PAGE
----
US_Women-Equal_Pay_Soccer_91934

Megan Rapinoe, shown posing with her individual awards at the end of the Women’s World Cup in 2019, has decided not to participate in the NWSL relaunch, which opens on Saturday in Utah. Francisco Seco/Associated Press

 

Megan Rapinoe and U.S. World Cup teammates Tobin Heath and Christen Press have opted out of the National Women’s Soccer League tournament starting this weekend, the first U.S. team sport to resume competition since the pandemic-forced shutdown.

Rapinoe, the star of the national team’s championship last summer in France, did not immediately offer a reason Tuesday, when her club, OL Reign, announced its roster for the event. She has not practiced with the team since the league’s training moratorium was lifted this month.

“Megan let us know that she has decided not (to) play in the tournament,” Reign chief executive Bill Predmore said in a written statement. “Like all NWSL players, she was given the option to participate. … We understand and respect her decision.”

Rapinoe’s decision was not a surprise. Early this month, Reign Coach Farid Benstiti told French publication Le Progres that Rapinoe would sit out.

“It’s a shame,” Benstiti said. “I understand her motivations, but I am disappointed and frustrated.”

Press (Utah Royals) and Heath (Portland Thorns) were clear with their reasons.

“It is deeply painful not to be able to play the game I love, and to watch the broader effects of the global pandemic on our league, sports and our world,” Press said in a written statement. “Regrettably, given the uncertainty created by COVID-19, I must elect not to participate in this tournament.

“I know how fortunate I am to be able to make this choice. I have enormous respect and gratitude for those who do not have the luxury to choose whether to report to work.”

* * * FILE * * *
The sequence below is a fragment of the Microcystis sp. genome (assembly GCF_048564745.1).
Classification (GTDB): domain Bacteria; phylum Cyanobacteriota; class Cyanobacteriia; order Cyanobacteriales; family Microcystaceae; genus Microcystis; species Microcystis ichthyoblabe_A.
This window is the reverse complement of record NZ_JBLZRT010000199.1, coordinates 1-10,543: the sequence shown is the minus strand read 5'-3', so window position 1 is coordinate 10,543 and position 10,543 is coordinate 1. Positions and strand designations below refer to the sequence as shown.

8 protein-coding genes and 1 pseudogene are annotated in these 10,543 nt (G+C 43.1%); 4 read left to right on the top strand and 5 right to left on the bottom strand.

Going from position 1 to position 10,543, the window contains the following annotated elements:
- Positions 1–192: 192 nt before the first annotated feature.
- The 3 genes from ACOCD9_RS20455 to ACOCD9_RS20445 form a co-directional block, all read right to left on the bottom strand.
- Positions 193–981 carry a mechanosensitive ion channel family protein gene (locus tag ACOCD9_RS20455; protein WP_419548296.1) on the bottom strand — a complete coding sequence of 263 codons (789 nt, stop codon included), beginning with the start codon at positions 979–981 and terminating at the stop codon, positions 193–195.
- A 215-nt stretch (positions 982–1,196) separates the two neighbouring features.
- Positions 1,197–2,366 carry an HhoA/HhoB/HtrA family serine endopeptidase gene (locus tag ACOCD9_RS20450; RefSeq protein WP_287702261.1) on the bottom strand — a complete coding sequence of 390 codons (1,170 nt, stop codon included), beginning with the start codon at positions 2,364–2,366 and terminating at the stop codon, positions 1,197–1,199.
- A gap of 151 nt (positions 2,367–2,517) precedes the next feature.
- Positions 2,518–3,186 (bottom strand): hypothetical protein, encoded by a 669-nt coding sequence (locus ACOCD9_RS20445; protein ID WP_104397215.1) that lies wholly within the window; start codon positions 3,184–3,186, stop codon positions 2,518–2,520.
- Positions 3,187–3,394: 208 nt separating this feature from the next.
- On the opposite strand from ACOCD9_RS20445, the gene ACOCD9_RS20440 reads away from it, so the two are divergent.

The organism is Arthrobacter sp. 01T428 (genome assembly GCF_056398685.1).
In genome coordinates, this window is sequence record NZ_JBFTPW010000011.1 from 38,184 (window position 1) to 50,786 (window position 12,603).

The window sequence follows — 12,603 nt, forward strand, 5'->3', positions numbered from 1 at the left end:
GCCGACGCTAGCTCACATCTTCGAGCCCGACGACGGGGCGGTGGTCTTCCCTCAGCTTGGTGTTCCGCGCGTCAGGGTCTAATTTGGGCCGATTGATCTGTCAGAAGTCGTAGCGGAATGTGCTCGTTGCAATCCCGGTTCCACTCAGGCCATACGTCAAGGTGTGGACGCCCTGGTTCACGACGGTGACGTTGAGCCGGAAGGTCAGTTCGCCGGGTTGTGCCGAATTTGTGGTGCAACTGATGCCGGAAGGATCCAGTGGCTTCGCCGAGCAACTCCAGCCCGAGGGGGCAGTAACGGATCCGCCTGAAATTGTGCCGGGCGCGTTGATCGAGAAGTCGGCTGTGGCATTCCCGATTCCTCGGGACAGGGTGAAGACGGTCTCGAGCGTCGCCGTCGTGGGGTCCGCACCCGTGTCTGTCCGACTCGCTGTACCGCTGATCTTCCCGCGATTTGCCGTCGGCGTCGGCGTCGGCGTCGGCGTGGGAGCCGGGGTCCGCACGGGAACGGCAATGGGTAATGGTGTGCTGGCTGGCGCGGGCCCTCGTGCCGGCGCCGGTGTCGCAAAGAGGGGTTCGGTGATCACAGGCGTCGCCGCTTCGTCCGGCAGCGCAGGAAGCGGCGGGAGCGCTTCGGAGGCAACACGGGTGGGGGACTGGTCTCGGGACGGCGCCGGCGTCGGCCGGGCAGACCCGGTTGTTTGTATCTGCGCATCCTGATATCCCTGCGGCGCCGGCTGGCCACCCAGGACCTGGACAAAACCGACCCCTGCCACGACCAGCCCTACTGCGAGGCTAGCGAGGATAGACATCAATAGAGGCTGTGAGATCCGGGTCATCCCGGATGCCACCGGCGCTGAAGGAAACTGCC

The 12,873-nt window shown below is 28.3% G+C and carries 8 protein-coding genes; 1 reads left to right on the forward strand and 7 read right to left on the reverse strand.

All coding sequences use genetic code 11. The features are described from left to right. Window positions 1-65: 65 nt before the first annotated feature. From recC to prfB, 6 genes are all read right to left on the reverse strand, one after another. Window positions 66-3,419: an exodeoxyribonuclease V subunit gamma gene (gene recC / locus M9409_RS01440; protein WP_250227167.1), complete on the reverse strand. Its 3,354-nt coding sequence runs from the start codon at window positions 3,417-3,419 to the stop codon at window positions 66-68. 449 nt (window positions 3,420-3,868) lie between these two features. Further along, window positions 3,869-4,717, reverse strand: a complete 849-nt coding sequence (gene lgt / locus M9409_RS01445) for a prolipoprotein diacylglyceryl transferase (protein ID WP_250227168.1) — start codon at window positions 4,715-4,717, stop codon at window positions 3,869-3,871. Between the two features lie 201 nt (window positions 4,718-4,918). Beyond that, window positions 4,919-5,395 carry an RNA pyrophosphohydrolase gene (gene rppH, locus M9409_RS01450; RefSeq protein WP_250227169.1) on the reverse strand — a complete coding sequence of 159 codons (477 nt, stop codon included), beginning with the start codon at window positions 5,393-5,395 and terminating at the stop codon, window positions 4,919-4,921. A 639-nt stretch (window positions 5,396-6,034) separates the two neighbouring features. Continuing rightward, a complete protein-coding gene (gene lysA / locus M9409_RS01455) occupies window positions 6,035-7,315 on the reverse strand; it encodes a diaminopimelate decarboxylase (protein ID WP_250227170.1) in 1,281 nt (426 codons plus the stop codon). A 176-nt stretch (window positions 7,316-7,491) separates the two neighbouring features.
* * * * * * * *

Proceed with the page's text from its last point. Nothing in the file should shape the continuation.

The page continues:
Heath echoed those sentiments, saying, “Although I want to be on the field with my teammates doing what I love, because of the uncertainty and risks created by COVID-19, I have chosen not to participate.”

Several other national team players will not participate, but for other reasons.

Sky Blue FC’s Carli Lloyd (knee) and Mallory Pugh (hip) are injured. Alex Morgan, Ali Krieger, Ashlyn Harris and Emily Sonnett are members of the Orlando Pride, which on Monday withdrew from the tournament after six players and four staff members tested positive for the novel coronavirus. (Morgan would not have played anyway after giving birth last month.)

Most U.S. national team players are not employed by the league or its teams. Rather, they are under contract with the U.S. Soccer Federation, which subsidizes the NWSL. Under an agreement between the USSF and the national team players’ union, they will continue to be paid, whether or not they play in the tournament.

All other NWSL players, through a separate union, have a similar agreement with the league.

As of midday Tuesday, the Chicago Red Stars, which features three U.S. World Cup players, were the only team yet to announce their tournament roster.

The absence of several stars is a setback to a league seeking to take advantage of the void in live team sports. The Challenge Cup will open Saturday in greater Salt Lake City and run until July 26.

Orlando’s withdrawal has forced the league to rework the schedule. Each team is slated to play four first-round matches, followed by a knockout stage.

CBS will show the opening match Saturday afternoon (North Carolina vs. Portland), as well as the final. Never before has a U.S. women’s soccer league game appeared on over-the-air national TV. CBS’s digital platform will show all of the other matches. No spectators will be allowed at the two stadiums in use (in suburban Herriman and Sandy, Utah).

MLS will relaunch July 8 with a 26-team tournament near Orlando.

Comments are not available on this story.

filed under: